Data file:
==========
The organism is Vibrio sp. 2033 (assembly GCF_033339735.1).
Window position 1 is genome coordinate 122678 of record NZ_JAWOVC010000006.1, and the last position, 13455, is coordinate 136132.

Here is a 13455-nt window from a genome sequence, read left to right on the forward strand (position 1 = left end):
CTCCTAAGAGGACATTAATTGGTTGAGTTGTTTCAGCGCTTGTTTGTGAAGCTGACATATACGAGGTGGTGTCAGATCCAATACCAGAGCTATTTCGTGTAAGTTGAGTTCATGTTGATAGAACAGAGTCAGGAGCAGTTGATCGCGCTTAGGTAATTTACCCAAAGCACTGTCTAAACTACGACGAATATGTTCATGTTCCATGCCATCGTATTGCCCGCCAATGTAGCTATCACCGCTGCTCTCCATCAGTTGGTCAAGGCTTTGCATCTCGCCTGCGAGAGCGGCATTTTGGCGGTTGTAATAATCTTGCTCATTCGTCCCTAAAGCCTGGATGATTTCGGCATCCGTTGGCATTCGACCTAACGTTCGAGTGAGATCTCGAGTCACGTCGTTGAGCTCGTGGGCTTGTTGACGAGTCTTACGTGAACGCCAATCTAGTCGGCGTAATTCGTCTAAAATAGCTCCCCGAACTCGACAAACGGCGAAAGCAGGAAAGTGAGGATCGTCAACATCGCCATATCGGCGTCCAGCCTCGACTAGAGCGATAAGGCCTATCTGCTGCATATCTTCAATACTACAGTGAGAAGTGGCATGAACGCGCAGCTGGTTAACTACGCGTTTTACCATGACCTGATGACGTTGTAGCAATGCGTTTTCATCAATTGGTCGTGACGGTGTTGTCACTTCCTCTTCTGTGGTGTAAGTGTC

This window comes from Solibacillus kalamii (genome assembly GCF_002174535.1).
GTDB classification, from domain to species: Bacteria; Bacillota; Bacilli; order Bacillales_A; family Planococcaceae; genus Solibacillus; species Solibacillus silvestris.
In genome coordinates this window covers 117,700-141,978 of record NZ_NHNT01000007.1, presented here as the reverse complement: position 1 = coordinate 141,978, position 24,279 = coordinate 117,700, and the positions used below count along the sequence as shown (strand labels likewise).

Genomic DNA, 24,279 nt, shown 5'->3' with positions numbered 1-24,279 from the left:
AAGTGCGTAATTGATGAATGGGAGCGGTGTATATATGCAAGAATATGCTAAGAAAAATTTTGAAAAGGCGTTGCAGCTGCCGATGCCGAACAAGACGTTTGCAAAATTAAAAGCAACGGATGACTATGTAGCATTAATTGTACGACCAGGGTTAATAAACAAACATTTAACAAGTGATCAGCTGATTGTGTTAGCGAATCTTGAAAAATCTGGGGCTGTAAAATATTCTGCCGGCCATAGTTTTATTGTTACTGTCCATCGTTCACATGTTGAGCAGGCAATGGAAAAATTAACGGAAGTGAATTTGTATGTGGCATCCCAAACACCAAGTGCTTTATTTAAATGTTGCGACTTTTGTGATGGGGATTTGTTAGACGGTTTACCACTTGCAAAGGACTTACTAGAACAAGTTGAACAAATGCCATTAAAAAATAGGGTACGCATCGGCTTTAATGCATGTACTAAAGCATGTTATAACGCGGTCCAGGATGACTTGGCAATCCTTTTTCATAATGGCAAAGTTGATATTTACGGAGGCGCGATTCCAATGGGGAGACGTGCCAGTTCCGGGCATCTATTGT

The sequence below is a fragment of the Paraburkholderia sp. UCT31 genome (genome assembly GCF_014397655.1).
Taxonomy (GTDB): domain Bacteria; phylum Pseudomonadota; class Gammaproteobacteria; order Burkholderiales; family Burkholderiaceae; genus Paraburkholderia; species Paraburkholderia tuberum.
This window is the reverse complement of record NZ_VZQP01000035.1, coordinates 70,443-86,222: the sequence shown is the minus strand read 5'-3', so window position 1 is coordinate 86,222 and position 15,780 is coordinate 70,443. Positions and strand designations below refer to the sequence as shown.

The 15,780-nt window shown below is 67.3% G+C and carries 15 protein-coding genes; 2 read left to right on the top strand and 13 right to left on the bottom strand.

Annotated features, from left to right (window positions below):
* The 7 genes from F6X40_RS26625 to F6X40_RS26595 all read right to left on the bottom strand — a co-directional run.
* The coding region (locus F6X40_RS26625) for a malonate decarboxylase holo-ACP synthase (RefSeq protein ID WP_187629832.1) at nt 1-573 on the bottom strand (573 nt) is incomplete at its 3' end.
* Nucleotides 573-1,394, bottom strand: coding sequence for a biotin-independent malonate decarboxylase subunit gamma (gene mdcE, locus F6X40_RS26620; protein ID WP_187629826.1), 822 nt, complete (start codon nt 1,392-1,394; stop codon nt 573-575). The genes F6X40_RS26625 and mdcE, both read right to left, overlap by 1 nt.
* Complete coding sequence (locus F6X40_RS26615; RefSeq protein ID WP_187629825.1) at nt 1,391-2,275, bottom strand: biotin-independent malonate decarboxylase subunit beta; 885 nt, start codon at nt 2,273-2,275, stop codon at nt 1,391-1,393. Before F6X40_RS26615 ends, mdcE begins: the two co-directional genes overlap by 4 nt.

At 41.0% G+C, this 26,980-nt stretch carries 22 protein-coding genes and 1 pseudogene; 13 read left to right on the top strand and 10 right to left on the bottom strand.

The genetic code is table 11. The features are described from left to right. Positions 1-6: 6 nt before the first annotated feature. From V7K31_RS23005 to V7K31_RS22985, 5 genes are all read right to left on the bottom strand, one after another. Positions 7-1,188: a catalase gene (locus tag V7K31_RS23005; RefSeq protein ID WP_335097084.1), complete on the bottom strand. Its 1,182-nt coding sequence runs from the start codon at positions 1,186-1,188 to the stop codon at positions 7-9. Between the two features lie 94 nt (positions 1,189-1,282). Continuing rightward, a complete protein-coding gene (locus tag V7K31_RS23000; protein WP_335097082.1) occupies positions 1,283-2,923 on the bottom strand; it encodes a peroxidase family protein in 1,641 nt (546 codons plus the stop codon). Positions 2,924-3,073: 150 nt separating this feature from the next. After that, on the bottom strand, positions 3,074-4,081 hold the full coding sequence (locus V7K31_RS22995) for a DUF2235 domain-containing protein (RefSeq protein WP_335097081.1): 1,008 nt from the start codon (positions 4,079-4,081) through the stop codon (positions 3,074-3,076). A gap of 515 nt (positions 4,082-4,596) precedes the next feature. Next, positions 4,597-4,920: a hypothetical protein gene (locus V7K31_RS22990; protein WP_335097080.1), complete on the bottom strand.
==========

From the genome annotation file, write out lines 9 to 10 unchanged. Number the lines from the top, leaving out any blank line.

AAGTGCGTAATTGATGAATGGGAGCGGTGTATATATGCAAGAATATGCTAAGAAAAATTTTGAAAAGGCGTTGCAGCTGCCGATGCCGAACAAGACGTTTGCAAAATTAAAAGCAACGGATGACTATGTAGCATTAATTGTACGACCAGGGTTAATAAACAAACATTTAACAAGTGATCAGCTGATTGTGTTAGCGAATCTTGAAAAATCTGGGGCTGTAAAATATTCTGCCGGCCATAGTTTTATTGTTACTGTCCATCGTTCACATGTTGAGCAGGCAATGGAAAAATTAACGGAAGTGAATTTGTATGTGGCATCCCAAACACCAAGTGCTTTATTTAAATGTTGCGACTTTTGTGATGGGGATTTGTTAGACGGTTTACCACTTGCAAAGGACTTACTAGAACAAGTTGAACAAATGCCATTAAAAAATAGGGTACGCATCGGCTTTAATGCATGTACTAAAGCATGTTATAACGCGGTCCAGGATGACTTGGCAATCCTTTTTCATAATGGCAAAGTTGATATTTACGGAGGCGCGATTCCAATGGGGAGACGTGCCAGTTCCGGGCATCTATTGT

The sequence below is a fragment of the Paraburkholderia sp. UCT31 genome (genome assembly GCF_014397655.1).